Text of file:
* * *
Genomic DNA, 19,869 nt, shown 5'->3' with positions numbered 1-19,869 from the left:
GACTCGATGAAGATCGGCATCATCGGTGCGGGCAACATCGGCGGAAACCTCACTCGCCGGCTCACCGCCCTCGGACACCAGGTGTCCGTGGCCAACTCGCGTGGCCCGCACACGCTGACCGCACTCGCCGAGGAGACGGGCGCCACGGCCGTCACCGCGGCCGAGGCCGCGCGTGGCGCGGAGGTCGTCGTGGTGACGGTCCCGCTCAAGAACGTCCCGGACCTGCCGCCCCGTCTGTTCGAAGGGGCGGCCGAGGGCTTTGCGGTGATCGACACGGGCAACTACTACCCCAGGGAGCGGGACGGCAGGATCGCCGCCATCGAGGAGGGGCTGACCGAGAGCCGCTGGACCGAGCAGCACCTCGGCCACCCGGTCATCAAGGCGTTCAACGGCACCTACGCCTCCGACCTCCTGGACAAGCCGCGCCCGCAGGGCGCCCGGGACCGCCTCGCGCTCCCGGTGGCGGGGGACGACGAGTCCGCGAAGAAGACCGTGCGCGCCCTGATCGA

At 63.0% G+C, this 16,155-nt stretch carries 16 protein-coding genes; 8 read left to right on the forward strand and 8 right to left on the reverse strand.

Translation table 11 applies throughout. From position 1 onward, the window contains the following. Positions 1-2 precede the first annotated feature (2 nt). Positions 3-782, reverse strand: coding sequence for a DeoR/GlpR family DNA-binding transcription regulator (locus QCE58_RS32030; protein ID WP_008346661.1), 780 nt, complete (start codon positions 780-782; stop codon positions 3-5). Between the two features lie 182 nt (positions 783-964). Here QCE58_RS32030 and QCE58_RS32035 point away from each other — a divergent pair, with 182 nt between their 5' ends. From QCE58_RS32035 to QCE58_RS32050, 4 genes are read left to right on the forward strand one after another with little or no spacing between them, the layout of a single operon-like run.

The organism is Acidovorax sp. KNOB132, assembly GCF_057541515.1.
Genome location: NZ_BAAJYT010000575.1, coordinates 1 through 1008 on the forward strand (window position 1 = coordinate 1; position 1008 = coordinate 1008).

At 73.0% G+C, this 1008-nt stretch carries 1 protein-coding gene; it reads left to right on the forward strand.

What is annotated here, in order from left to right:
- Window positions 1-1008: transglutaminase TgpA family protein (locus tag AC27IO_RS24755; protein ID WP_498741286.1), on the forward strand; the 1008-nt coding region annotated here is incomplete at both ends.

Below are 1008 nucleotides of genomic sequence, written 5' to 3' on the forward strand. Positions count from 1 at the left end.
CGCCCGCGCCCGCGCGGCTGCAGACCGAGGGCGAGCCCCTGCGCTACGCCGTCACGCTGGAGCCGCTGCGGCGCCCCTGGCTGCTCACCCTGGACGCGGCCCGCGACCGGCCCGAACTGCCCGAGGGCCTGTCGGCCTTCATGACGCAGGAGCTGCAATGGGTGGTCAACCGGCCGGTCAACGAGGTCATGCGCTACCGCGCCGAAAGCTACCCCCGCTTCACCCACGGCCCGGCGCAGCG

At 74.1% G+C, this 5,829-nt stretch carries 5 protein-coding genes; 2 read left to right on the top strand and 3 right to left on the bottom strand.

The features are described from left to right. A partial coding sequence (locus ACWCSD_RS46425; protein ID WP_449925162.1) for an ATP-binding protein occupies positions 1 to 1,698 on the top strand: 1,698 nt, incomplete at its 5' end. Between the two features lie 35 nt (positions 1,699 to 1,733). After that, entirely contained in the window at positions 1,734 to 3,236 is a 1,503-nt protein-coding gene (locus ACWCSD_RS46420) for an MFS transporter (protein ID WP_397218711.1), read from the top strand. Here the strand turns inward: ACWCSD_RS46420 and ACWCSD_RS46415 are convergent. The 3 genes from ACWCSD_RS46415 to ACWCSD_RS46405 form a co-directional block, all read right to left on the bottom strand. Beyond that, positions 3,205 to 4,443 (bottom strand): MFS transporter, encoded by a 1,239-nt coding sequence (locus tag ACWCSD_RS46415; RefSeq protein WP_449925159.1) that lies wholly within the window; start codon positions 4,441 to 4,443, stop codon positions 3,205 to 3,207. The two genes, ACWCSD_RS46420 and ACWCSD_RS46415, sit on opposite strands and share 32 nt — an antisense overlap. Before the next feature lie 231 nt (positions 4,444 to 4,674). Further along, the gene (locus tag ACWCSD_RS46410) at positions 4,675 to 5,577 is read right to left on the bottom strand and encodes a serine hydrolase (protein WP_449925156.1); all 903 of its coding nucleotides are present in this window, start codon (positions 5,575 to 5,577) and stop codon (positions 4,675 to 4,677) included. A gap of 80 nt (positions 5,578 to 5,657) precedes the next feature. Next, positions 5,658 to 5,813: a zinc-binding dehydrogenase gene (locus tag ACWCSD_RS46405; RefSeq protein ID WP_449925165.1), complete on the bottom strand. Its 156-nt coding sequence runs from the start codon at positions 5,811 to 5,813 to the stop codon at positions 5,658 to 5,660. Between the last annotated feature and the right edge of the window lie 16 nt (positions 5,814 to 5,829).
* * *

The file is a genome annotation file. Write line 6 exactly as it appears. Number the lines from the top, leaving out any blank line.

Genome location: NZ_BAAJYT010000575.1, coordinates 1 through 1008 on the forward strand (window position 1 = coordinate 1; position 1008 = coordinate 1008).